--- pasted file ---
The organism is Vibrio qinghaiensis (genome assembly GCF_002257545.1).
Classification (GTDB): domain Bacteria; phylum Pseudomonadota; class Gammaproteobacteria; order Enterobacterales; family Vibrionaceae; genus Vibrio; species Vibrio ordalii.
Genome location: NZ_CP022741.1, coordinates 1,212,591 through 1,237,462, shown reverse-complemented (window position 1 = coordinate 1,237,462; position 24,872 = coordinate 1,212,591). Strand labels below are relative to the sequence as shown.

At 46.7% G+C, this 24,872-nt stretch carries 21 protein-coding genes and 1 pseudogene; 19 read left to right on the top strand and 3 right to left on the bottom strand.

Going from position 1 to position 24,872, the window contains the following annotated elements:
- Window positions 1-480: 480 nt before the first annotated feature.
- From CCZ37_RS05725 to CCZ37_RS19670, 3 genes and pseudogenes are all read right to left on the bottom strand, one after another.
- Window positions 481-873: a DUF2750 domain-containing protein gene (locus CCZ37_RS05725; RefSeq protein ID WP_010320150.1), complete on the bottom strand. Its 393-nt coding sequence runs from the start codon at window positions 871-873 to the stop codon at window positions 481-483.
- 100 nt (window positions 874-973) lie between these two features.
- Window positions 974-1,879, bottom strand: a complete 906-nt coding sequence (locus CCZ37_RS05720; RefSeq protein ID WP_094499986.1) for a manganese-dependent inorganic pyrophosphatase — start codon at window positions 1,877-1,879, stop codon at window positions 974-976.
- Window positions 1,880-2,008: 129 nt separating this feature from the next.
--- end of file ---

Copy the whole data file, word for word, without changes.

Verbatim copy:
The organism is Vibrio qinghaiensis (genome assembly GCF_002257545.1).
Classification (GTDB): domain Bacteria; phylum Pseudomonadota; class Gammaproteobacteria; order Enterobacterales; family Vibrionaceae; genus Vibrio; species Vibrio ordalii.
Genome location: NZ_CP022741.1, coordinates 1,212,591 through 1,237,462, shown reverse-complemented (window position 1 = coordinate 1,237,462; position 24,872 = coordinate 1,212,591). Strand labels below are relative to the sequence as shown.

At 46.7% G+C, this 24,872-nt stretch carries 21 protein-coding genes and 1 pseudogene; 19 read left to right on the top strand and 3 right to left on the bottom strand.

Going from position 1 to position 24,872, the window contains the following annotated elements:
- Window positions 1-480: 480 nt before the first annotated feature.
- From CCZ37_RS05725 to CCZ37_RS19670, 3 genes and pseudogenes are all read right to left on the bottom strand, one after another.
- Window positions 481-873: a DUF2750 domain-containing protein gene (locus CCZ37_RS05725; RefSeq protein ID WP_010320150.1), complete on the bottom strand. Its 393-nt coding sequence runs from the start codon at window positions 871-873 to the stop codon at window positions 481-483.
- 100 nt (window positions 874-973) lie between these two features.
- Window positions 974-1,879, bottom strand: a complete 906-nt coding sequence (locus CCZ37_RS05720; RefSeq protein ID WP_094499986.1) for a manganese-dependent inorganic pyrophosphatase — start codon at window positions 1,877-1,879, stop codon at window positions 974-976.
- Window positions 1,880-2,008: 129 nt separating this feature from the next.